The 11th Cinema One Originals independent film festival is down to its last five days of showing at select theaters across Metro Manila. Attracting a good turn out at the Trinoma, Glorietta, Resorts World and SM Megamall cinemas since opening on November 8, its organizers have proved that the Filipino independent film maker has indeed “leveled up.”
As exemplified by its new tagline “Kakaiba Ka Ba?” the festival continues to uphold diversity and uniqueness in Philippine Cinema, an exhortation and an affirmation for both filmmakers and filmgoers.
Below are the nine selected originals for this year’s run. The movies will be on view until November 17.
Sari Dalena’s ‘Dahling Nick.’
Fact and fiction; documentary and narrative; valentine and biography. The lines between all these blur in Dahling Nick, which explores, commemorates and imagines—and in some instances, re-imagines—the inner world of National Artist for Literature, Nick Joaquin. Raymond Bagatsing plays the well-known writer who was unjustly incarcerated.
Ara Chawdhury’s ‘Miss Bulalacao.’
Welcome to Punta Bulalacao. On the eve of its fiesta, a teenage drag queen joins a beauty pageant and is asked what the essence of being a woman is. His answer: “Motherhood” An ominous answer, it turns out, as a strange encounter in the jungle changes his life in unexpected ways. Performance artist Russ Ligtas plays the title role with Nanette Inventor, Tessie Tomas (left) and Mon Confiado.
Bor Ocampo’s ‘Dayang Asu.’
There’s money in the quarry business. Obscene amounts of money. And where there’s that much money, there’s corruption. Tonton is the son of a quarry master, a newbie thrust into a world he can’t quite fathom nor navigate, which eventually sucks him in like a vortex and forces him to make a decision that would change his life forever. Ricky Davao and Junjun Quintana play the father and son at the dark heart of this film.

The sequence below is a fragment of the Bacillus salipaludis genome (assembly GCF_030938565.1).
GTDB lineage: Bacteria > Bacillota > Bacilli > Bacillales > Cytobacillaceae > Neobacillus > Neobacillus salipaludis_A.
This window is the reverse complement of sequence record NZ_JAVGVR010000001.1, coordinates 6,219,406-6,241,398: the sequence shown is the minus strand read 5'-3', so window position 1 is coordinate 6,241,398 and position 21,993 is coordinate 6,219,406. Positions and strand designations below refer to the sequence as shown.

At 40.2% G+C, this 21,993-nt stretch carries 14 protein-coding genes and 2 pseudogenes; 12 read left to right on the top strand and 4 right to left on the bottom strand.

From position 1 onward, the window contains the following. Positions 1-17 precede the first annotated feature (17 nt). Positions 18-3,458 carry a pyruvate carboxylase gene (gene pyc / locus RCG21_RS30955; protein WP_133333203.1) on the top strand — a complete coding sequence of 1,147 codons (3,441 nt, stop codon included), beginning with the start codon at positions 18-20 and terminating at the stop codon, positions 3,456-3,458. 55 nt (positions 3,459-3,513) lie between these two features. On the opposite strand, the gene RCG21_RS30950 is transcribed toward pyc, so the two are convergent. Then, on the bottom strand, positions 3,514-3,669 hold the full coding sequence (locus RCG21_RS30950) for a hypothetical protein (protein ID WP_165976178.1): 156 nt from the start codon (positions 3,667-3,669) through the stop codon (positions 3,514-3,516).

Carl Joseph Papa’s ‘Manang Biring.’
The eponymous character is a terminally ill mother given a few months to live and resigned to her fate. But when she receives a letter from her estranged daughter, she finds a new reason to live. But it is too late? Theater actress Erlinda Villalobos plays Manang Biring and is ably supported by Mailes Kanapi, Alchris Gatura, Lance Raymundo, and Cherrie Pie Picache.
Ivan Andrew Payawal’s ‘The Comeback.’
The world was Angela Velasco’s oyster. She had it all: fame, fortune, haute couture, true love, fandom, friends, a mansion. Her eventual downfall was long and hard and crushing. And then everything changes. Kaye Abad plays Angela Velasco, with Valeen Montenegro, Matt Evans, Bea Galvez, Julia Enriquez, and Sheena Ramos.
Joel Ferrer’s ‘Baka Siguro Yata.’
This romantic screwball comedy follows three generations of couples as they grapple with the question in an attempt to understand it, to oftentimes funny and sometimes heartbreaking results. It stars Dino Pastrana, Ricky Davao, Cherie Gil, and Trina Legaspi.
Ralston Jover’s ‘Hamog.’
The end of innocence and the beginning of life. Hamog is the story of four street children, nicknamed “batang hamogs”. The film stars Zaijan Jaranilla, Teri Malvar, Sam Quintana, Bor Lentejas and Kyline Alcantara with Lou Veloso and Anna Luna.
Raymond Red’s ‘Mga Rebeldeng May Kaso.’
In the aftermath of People Power Revolution of 1986, a group of young dreamers embarks on a journey, both inward and outward as they spark a second revolution in the rubble of another: an independent and alternative cinema. The movie features Felix Roco, Epi Quizon, Nicco Manalo and Earl Ignacio.
Sheron Dayoc’s ‘Bukod Kang Pinagpala.’
Filmed mostly in Baguio, Bukod Kang Pinagpala is a creepy, atmospheric gothic-horror that toes this thin line, tapping into the hysteria and dementia of religion when pushed to its extremes. It stars real life mother and daughter Bing Pimentel and Maxine Eigenmann who are caught in the grip of forces that seem not of this world.